Dt 18:15-20 / PS 95:1-2,6-7,7-9 / 1 Cor 7:32-35 / Mk 1:21-28
In last week’s gospel we heard Jesus proclaim that the kingdom of God is at hand. As I meditated on that reality I concluded my homily by pointing out that the Catholic Church is a sleeping giant who has the power to change the world and I asked the rhetorical question what would the world look like if we, as Catholics, woke up. My brothers and sisters we have no choice but to wake up. Open the newspaper, turn on the evening news, click on the internet; regardless of where we find our news we find the news of murder on our streets, the beheading of countless Christians in the Middle East, the increase of poverty and the rapid spread of evil throughout our world. Looking around the world today it can be easy for us to ask where is the prophet that the author of today’s first reading promised God would raise up. Yet amidst that temptation we know that his prophecy was fulfilled in Jesus Christ, and so we must hear His voice and harden not our hearts.
Today’s Gospel gives witness to what happens when pure evil confronts one who is holy and good; the evil is driven out. We see in today’s gospel that evil cannot be in God’s presence so in the face of growing evil we need to bring God’s presence to the world. “The more visible and powerful holiness becomes, the less the devil can conceal himself.” If we want to see peace on earth we must be the instruments of change, it must begin with us, we must bring Jesus, who comes to destroy the works of Satan and free us from sin, out of this church and into the world.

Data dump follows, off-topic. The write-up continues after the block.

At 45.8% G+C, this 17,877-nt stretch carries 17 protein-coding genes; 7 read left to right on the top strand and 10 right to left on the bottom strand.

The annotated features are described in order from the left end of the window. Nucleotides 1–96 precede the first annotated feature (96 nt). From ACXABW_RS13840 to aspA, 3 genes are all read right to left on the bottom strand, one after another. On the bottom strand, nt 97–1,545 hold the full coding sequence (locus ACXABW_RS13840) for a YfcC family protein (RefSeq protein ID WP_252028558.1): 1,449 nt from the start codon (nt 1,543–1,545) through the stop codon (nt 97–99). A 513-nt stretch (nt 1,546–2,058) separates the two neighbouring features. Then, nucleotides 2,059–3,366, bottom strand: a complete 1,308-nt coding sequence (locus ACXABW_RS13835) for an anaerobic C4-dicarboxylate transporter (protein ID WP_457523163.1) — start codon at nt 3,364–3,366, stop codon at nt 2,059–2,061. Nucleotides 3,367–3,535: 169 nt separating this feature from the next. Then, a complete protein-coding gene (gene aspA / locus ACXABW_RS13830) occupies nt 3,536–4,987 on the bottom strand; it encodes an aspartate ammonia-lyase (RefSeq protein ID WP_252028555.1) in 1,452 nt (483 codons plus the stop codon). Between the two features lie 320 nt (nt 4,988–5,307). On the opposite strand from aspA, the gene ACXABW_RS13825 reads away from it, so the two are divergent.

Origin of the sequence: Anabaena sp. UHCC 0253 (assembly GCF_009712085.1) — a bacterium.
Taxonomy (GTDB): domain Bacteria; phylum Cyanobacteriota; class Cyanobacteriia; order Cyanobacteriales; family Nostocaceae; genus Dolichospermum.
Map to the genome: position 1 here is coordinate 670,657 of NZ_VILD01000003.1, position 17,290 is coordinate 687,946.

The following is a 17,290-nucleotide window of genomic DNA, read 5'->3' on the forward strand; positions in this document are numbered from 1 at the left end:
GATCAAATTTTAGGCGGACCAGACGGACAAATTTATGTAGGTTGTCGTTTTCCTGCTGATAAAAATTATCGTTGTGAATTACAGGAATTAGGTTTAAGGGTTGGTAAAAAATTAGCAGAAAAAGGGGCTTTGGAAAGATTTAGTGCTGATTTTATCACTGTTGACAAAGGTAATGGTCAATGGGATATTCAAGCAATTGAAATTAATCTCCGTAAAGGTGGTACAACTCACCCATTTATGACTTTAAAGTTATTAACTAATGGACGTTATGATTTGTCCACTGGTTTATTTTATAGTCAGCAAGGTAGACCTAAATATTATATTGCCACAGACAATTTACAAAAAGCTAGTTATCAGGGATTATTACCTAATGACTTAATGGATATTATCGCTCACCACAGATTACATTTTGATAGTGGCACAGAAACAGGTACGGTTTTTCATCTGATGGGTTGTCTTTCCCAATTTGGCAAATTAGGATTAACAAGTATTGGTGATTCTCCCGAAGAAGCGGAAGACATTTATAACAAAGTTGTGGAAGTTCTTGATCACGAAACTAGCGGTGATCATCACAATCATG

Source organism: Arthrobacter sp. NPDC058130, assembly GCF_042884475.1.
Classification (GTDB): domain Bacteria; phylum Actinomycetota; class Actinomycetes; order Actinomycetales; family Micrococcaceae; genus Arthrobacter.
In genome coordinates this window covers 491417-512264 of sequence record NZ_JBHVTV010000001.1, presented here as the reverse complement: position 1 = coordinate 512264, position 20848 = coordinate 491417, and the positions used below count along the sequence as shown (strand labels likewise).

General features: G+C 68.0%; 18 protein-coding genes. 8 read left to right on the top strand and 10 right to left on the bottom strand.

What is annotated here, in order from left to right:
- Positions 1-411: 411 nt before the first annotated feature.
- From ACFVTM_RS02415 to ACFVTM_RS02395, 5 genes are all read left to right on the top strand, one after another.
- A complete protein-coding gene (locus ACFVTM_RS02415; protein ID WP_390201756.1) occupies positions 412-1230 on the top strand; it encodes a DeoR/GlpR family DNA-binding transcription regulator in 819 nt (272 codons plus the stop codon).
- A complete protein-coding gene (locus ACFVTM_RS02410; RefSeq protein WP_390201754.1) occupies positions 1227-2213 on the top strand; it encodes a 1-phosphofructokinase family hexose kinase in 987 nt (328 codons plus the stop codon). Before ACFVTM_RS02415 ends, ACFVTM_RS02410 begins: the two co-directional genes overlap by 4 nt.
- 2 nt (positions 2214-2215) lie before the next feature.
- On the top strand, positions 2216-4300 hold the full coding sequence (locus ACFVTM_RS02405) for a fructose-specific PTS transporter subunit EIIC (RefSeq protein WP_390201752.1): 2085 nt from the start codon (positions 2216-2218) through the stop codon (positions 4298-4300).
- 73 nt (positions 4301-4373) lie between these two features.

While much of our pop culture presents us with cosmic battles between good and evil, this simply is not the case. Evil is nothing more than a lack of the good and as soon as goodness enters the good always wins. Evil is simply an absence of the good just as dark is the absence of light; and just as the moment light enters into a dark room, the darkness ceases to exist, so too the moment good enters into evil, the evil ceases to exist.
In order to bring Jesus out of this church and into the world we must begin by looking inward at ourselves. We must ask ourselves, where am I ruled by sin, where do I excuse myself from God’s way, the teachings of the Church; in short where do I excuse myself from living in conformity with the truth? The results of this daily act of examination should not cause us to fear for “when man steps into the light of Jesus Christ, the devil is convicted and can thus be conquered.” We have no reason to fear when we step into the light of Christ because our God is merciful and in His great love for us He gives us the cleansing power of Christ’s blood in the Sacrament of Confession and the food of Immortality and Divine strength in the Most Holy Eucharist.
My friends, only when our own hearts have been converted and strengthened can we be authentic witnesses to the truth of the Gospel. Only when we have a deep intimate relationship with our Lord can we go out and be Christ to others. Only after our hearts have been converted and strengthened by God can we lead others in our world out of darkness and the slavery of sin into the light of truth and freedom.